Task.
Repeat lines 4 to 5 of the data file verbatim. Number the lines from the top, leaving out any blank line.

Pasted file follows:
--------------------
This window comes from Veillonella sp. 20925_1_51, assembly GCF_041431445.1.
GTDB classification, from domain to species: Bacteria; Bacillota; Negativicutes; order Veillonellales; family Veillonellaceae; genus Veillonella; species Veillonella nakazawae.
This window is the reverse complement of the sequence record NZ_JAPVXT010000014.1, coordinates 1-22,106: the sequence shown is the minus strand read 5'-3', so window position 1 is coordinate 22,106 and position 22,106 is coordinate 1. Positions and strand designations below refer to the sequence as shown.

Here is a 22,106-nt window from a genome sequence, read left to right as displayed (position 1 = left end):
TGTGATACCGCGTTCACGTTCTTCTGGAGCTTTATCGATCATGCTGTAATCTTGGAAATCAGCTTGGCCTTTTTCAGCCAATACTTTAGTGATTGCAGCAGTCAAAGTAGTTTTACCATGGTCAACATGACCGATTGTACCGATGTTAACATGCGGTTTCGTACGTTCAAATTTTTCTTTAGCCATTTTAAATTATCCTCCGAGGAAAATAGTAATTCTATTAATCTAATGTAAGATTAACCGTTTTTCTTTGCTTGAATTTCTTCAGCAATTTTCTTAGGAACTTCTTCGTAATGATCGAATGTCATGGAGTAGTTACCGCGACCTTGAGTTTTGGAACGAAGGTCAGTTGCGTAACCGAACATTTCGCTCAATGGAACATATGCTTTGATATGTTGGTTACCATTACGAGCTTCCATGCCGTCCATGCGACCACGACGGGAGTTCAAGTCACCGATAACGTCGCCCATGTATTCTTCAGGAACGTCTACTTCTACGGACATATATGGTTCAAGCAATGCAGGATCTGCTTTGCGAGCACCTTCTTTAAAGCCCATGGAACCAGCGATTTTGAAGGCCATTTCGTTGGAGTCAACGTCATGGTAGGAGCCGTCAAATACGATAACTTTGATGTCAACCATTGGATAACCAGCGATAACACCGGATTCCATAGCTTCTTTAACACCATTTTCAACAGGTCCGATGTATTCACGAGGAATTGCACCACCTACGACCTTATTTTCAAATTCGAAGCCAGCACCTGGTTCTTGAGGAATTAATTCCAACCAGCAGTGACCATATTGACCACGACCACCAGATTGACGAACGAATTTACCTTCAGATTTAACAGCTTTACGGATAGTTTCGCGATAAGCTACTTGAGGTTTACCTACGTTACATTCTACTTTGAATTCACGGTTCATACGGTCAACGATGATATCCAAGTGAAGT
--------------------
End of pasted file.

Here is a 22,106-nt window from a genome sequence, read left to right as displayed (position 1 = left end):
TGTGATACCGCGTTCACGTTCTTCTGGAGCTTTATCGATCATGCTGTAATCTTGGAAATCAGCTTGGCCTTTTTCAGCCAATACTTTAGTGATTGCAGCAGTCAAAGTAGTTTTACCATGGTCAACATGACCGATTGTACCGATGTTAACATGCGGTTTCGTACGTTCAAATTTTTCTTTAGCCATTTTAAATTATCCTCCGAGGAAAATAGTAATTCTATTAATCTAATGTAAGATTAACCGTTTTTCTTTGCTTGAATTTCTTCAGCAATTTTCTTAGGAACTTCTTCGTAATGATCGAATGTCATGGAGTAGTTACCGCGACCTTGAGTTTTGGAACGAAGGTCAGTTGCGTAACCGAACATTTCGCTCAATGGAACATATGCTTTGATATGTTGGTTACCATTACGAGCTTCCATGCCGTCCATGCGACCACGACGGGAGTTCAAGTCACCGATAACGTCGCCCATGTATTCTTCAGGAACGTCTACTTCTACGGACATATATGGTTCAAGCAATGCAGGATCTGCTTTGCGAGCACCTTCTTTAAAGCCCATGGAACCAGCGATTTTGAAGGCCATTTCGTTGGAGTCAACGTCATGGTAGGAGCCGTCAAATACGATAACTTTGATGTCAACCATTGGATAACCAGCGATAACACCGGATTCCATAGCTTCTTTAACACCATTTTCAACAGGTCCGATGTATTCACGAGGAATTGCACCACCTACGACCTTATTTTCAAATTCGAAGCCAGCACCTGGTTCTTGAGGAATTAATTCCAACCAGCAGTGACCATATTGACCACGACCACCAGATTGACGAACGAATTTACCTTCAGATTTAACAGCTTTACGGATAGTTTCGCGATAAGCTACTTGAGGTTTACCTACGTTACATTCTACTTTGAATTCACGGTTCATACGGTCAACGATGATATCCAAGTGAAGT